Published: May 22, 2014

When it comes to meteor showers, most people have probably heard of the Perseid, which lights up Earth’s atmosphere every August. But come late Friday night and early Saturday morning Colorado residents may get to witness the birth of a new meteor shower when the Earth passes through the orbit of a comet named LINEAR.

This is a very rare event and it has astronomers like Doug Duncan, director of CU- Boulder’s Fiske Planetarium, excited to see how many meteors will streak across the night sky.

“In my whole life I have never seen a new meteor shower," Duncan said. "We have the old, dependable meteor shows. Every August 11 and 12, for instance, we get the Perseid Meteor Shower. And now, all of a sudden, there’s the chance of a brand new meteor shower and nobody knows how big it might be. So whether there’s thousands of them, hundreds of them, dozens of them, millions of them nobody really knows which is why it’s exciting to go out and see what we are going to be hit by.”

The comet was discovered in 2004, but this will be the first time Earth will encounter its debris field of tiny bits of ice and rock -- some no larger than the size of a pea, according to Duncan.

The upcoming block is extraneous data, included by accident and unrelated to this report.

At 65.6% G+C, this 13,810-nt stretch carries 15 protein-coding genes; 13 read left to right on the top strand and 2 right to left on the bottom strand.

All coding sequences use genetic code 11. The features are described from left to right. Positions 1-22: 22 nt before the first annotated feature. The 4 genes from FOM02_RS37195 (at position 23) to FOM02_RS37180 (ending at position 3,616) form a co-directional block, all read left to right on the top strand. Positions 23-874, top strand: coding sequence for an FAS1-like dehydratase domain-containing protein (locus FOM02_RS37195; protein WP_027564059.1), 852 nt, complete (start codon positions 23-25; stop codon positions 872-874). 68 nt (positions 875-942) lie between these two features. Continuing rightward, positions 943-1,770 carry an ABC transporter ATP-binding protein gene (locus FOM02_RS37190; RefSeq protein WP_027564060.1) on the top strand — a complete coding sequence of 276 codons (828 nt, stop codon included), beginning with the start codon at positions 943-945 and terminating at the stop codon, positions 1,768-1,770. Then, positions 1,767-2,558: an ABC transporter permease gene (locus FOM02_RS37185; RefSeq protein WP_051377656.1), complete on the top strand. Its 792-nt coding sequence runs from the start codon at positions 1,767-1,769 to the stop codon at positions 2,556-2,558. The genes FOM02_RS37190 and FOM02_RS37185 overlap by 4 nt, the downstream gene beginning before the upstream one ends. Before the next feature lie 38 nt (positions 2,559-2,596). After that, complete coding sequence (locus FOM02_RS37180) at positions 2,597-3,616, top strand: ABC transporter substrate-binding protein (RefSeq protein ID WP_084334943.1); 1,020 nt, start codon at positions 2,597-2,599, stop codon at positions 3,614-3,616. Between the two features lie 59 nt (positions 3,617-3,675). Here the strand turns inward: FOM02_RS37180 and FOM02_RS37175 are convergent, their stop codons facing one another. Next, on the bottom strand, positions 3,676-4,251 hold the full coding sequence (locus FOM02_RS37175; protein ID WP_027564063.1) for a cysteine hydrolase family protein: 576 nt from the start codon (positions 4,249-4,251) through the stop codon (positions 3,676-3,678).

“What you normally see as a meteor shower, or ‘shooting star’ as people call it, is surprisingly small. If you have a bit of rock the size of a pea it is going so fast that it will streak across the sky and make a beautiful meteor," he said.

The best time to view the meteor shower is from midnight into early morning because that’s when the Earth’s Western Hemisphere rotates toward the sun.

“As the Earth continues to spin into the early morning hours you are on the forward-facing side of the Earth in our orbit and so you are going to smash into a lot more meteors after midnight than before," Duncan explained. "Calculating the orbit of this comet the best predictions are that about 1:30 early Saturday morning is when we’ll be right in the midst of the orbit of this comet.”

At that time he says look to the northern sky just to the right of the big dipper. And if you really want to see a lot of meteors flashing across the night sky then get out of town.

“A very important piece of advice is the darker the sky, the more meteors you are going to see," he said. "At the very same time, a person in Denver might see one meteor, while a person in the suburbs sees five, but someone who has driven up to where the sky is truly dark might see 50 in one hour. So it is very much worth your while to get away from the city lights if you possibly can.”

Duncan says there is no way for astronomers to know just how many meteors will streak through the atmosphere since the debris that make up a comet field are too small to see with a telescope. But then, he says, not knowing is part of why this meteor shower is so exciting.